When a company like Gibson Guitar is singled out for harassment by US government agencies, if our country had legitimate media, reporters would go on a fact-finding mission.
After covering the first raid on Gibson in 2009, I didn’t hear anything more about it until Friday. I interviewed the CEO of Gibson Guitar after the second raid on plants in Tennessee. In that raid, armed federal agents burst in and questioned workers who did not have legal counsel present.
I am researching the 2008 amendments to the Lacey Act originally passed in 1900. As I’ve said before, US manufacturers are at a definite disadvantage where this Act and the amendments are concerned. I seriously doubt China is going to be very concerned—that country has a robust economy to protect.
I did find an association between a leftwing environmental group and Gibson. In a report posted at the Environmental Investigation Agency (not related to the US government), Gibson is mentioned.
The report said in 2007 procurement officers from Gibson and two other manufacturers (Taylor and Martin) “were taken by Tropical Forest Trust on a fact-finding trip to Madagascar. The object of the trip was to identify sustainable sources of wood suitable for guitar construction and encourage efforts to build a value-added industry in Madagascar that could reliably supply US industry with suitable high-value wood.”
TFT originated in the United Kingdom.
Guess what the TFT environmentalists found? “It could take years to create a sustainably managed supply of ebony…”
Gibson, having every reason to continue manufacturing quality instruments, kept manufacturing guitars, taking pains to vet vendors and taking pains to comply with US government regulation.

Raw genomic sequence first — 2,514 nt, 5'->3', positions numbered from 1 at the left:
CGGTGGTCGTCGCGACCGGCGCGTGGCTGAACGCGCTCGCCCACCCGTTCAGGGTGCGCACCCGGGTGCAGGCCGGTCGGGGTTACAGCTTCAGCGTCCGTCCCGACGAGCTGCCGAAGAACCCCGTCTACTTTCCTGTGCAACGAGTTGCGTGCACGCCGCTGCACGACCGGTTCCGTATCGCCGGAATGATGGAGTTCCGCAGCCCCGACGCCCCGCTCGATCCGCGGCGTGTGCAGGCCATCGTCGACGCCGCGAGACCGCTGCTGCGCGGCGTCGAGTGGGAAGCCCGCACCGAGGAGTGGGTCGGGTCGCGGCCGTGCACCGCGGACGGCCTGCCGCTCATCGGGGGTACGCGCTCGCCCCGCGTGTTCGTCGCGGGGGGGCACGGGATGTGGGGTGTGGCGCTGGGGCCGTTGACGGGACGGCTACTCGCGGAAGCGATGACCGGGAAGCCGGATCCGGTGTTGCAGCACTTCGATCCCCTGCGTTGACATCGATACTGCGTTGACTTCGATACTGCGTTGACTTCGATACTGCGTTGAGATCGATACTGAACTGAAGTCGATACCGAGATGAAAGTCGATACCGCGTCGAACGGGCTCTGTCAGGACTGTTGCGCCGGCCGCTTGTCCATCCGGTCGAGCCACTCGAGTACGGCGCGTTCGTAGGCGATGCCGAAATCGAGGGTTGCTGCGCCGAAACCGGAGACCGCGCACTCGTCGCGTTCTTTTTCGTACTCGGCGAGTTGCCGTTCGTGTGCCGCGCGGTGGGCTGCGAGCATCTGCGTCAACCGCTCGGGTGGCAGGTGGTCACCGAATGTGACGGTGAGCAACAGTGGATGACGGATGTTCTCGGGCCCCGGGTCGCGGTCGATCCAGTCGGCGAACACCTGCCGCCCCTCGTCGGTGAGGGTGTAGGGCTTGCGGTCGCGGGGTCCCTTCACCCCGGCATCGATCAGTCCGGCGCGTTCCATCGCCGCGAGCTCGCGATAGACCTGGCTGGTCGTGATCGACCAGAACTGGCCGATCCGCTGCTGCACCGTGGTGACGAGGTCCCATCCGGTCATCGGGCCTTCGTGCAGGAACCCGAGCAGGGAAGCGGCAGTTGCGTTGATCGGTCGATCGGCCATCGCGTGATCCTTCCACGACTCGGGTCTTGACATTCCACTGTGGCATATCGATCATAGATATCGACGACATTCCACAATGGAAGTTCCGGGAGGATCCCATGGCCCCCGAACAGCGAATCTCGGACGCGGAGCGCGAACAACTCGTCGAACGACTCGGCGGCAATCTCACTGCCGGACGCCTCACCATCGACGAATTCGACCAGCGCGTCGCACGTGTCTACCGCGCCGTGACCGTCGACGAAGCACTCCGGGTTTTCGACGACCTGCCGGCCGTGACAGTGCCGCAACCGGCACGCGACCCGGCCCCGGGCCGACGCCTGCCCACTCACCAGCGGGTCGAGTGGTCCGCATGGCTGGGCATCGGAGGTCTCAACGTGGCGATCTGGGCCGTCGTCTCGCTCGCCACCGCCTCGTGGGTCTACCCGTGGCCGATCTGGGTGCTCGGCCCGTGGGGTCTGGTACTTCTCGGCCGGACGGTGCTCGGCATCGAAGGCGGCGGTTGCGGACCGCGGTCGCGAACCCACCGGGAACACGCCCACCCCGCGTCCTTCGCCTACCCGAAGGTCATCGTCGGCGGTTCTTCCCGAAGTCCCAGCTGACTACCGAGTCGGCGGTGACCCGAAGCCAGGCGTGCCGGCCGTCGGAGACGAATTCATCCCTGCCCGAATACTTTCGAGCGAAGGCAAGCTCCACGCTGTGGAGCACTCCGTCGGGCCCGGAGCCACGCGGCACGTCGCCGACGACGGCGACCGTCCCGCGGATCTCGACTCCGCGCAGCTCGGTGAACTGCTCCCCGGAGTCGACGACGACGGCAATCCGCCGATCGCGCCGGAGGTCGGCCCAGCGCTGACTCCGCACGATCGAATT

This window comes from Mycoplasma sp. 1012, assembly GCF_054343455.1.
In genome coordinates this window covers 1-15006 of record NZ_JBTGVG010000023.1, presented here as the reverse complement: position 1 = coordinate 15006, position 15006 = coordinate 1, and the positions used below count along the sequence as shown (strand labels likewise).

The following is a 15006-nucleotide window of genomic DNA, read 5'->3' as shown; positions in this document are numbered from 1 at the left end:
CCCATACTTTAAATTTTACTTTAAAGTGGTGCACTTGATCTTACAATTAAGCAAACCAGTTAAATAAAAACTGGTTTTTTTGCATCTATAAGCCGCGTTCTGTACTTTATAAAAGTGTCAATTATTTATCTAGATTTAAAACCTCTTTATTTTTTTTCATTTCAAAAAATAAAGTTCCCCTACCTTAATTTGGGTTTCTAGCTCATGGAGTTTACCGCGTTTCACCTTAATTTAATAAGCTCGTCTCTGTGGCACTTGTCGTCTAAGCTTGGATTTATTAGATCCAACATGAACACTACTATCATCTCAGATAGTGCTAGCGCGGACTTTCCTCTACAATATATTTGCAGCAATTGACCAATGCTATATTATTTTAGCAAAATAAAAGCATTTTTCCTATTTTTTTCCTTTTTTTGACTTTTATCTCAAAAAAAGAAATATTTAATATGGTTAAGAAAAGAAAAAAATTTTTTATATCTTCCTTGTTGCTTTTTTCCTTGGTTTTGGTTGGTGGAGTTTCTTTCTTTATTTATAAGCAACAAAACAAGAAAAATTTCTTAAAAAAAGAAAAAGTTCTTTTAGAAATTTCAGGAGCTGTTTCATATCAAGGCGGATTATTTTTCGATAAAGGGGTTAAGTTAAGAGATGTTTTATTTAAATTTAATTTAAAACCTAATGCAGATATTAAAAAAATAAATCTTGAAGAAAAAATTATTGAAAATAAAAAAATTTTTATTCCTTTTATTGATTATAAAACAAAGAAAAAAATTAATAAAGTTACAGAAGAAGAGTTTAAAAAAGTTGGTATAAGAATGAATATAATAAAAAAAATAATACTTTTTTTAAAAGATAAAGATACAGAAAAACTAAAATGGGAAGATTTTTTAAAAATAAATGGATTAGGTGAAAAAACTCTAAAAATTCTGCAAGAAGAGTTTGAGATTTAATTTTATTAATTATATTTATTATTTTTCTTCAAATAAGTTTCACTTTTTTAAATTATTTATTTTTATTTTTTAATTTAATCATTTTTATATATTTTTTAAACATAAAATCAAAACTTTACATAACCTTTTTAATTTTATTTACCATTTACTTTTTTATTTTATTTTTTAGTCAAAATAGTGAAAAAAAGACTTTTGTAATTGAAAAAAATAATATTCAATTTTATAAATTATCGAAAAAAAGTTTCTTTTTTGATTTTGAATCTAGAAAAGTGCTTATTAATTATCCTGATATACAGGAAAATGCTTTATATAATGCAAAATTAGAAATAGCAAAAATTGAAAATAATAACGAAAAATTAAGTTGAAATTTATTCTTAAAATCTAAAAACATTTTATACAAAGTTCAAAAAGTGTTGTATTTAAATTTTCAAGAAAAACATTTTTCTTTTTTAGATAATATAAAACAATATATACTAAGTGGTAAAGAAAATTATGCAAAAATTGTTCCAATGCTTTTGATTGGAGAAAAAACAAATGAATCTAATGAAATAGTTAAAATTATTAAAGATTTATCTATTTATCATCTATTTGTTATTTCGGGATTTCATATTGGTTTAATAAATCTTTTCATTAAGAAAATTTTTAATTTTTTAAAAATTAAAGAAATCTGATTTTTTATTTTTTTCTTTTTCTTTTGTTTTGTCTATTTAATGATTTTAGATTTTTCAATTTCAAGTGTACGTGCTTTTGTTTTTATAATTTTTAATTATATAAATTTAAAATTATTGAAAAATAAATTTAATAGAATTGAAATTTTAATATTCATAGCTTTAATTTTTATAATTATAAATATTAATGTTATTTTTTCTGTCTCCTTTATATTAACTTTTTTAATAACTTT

EIA of course knows as much about producing a quality guitar as I know about designing a space shuttle.
In their report EIA cited a vendor that Gibson had done business with. EIA said, “Theodor Nagel, a large international dealer in exotic and tropical wood, has had an exclusive working relationship with the Malagasy Société THUNAM Roger for some twenty years, importing semi-finished ebony, pallisander, faho and other woods in significant quantities.”
EIA also claimed that there was “dubious legality” in the wood supply available after the procurement officers’ trips.
The phrase “dubious legality” is outrageously subjective and would never be admissible as legal testimony. For instance, it is my opinion many progressives in Congress have “dubious” abilities and ethics. They still hold office, however, and my use of “dubious” is an opinion.
EIA said, “Despite these warning signs, trade data indicates that Gibson continued to purchase wood from Nagel…”
The term "warning signs" is subject to biased interpretation.
In the EIA report are numerous photos of deforestation. There is no way to determine whether the cut wood was used domestically or internationally, whether for guitars or fuel. The photos are of course very dramatic.
EIA admits most of the wood believed to be illegal goes to China.
EIA originated in the United Kingdom. The EIA report also credits Global Witness as a partner in the investigation.
Among benefactors of Global Witness there is a high profile progressive donor: George Soros.
That alone leads one to wonder what benefits Soros might derive from indirectly manipulating timber exports from other countries. In fact, EIA and Global Witness’ influence seriously impacts the global timber market.
How much influence do EIA and Global Witness have on the Obama administration and the US Congress?
Theoretically aren't these groups interfering with interstate commerce, with that interference based on political ideology? Those are questions worth asking and exploring.
EIA does not list donors or sources of funding other than to say they rely on "public support."
Is the US Dept. of Justice harassing an American manufacturer because of two leftwing environmentalist group’s “dubious” claims?
Gibson CEO Henry Juszkiewicz told me his company hired 580 workers in the last two years despite the economic downturn. Those workers and millions more will be out of a job if environmental extremists continue to dominate US policy and legislation.
(Commentary by Kay B. Day/Aug. 26, 2011)
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